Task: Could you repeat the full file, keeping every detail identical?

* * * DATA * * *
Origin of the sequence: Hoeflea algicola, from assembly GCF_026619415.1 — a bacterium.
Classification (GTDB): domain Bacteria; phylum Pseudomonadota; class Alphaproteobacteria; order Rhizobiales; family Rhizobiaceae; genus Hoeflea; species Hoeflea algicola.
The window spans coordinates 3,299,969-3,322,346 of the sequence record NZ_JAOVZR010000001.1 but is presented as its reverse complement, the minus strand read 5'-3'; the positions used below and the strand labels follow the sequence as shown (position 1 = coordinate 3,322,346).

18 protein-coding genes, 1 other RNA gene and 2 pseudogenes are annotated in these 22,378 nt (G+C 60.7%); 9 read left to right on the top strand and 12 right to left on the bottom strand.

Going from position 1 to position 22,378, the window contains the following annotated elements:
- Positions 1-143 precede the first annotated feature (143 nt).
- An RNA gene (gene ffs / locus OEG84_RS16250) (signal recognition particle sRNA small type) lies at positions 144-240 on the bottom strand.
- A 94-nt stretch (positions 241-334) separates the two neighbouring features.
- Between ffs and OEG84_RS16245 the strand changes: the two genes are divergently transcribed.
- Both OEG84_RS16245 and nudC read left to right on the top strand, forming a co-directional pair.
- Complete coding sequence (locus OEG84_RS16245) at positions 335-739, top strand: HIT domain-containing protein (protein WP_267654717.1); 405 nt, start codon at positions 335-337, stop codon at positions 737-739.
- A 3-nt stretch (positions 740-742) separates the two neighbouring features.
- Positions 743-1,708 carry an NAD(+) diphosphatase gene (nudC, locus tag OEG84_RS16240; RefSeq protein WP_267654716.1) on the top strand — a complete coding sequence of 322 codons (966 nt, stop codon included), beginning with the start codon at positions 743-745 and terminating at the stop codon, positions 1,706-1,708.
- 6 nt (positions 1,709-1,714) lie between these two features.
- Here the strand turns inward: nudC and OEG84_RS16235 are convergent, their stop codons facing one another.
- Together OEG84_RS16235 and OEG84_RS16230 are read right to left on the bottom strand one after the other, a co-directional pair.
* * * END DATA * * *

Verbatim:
Origin of the sequence: Hoeflea algicola, from assembly GCF_026619415.1 — a bacterium.
Classification (GTDB): domain Bacteria; phylum Pseudomonadota; class Alphaproteobacteria; order Rhizobiales; family Rhizobiaceae; genus Hoeflea; species Hoeflea algicola.
The window spans coordinates 3,299,969-3,322,346 of the sequence record NZ_JAOVZR010000001.1 but is presented as its reverse complement, the minus strand read 5'-3'; the positions used below and the strand labels follow the sequence as shown (position 1 = coordinate 3,322,346).

18 protein-coding genes, 1 other RNA gene and 2 pseudogenes are annotated in these 22,378 nt (G+C 60.7%); 9 read left to right on the top strand and 12 right to left on the bottom strand.

Going from position 1 to position 22,378, the window contains the following annotated elements:
- Positions 1-143 precede the first annotated feature (143 nt).
- An RNA gene (gene ffs / locus OEG84_RS16250) (signal recognition particle sRNA small type) lies at positions 144-240 on the bottom strand.
- A 94-nt stretch (positions 241-334) separates the two neighbouring features.
- Between ffs and OEG84_RS16245 the strand changes: the two genes are divergently transcribed.
- Both OEG84_RS16245 and nudC read left to right on the top strand, forming a co-directional pair.
- Complete coding sequence (locus OEG84_RS16245) at positions 335-739, top strand: HIT domain-containing protein (protein WP_267654717.1); 405 nt, start codon at positions 335-337, stop codon at positions 737-739.
- A 3-nt stretch (positions 740-742) separates the two neighbouring features.
- Positions 743-1,708 carry an NAD(+) diphosphatase gene (nudC, locus tag OEG84_RS16240; RefSeq protein WP_267654716.1) on the top strand — a complete coding sequence of 322 codons (966 nt, stop codon included), beginning with the start codon at positions 743-745 and terminating at the stop codon, positions 1,706-1,708.
- 6 nt (positions 1,709-1,714) lie between these two features.
- Here the strand turns inward: nudC and OEG84_RS16235 are convergent, their stop codons facing one another.
- Together OEG84_RS16235 and OEG84_RS16230 are read right to left on the bottom strand one after the other, a co-directional pair.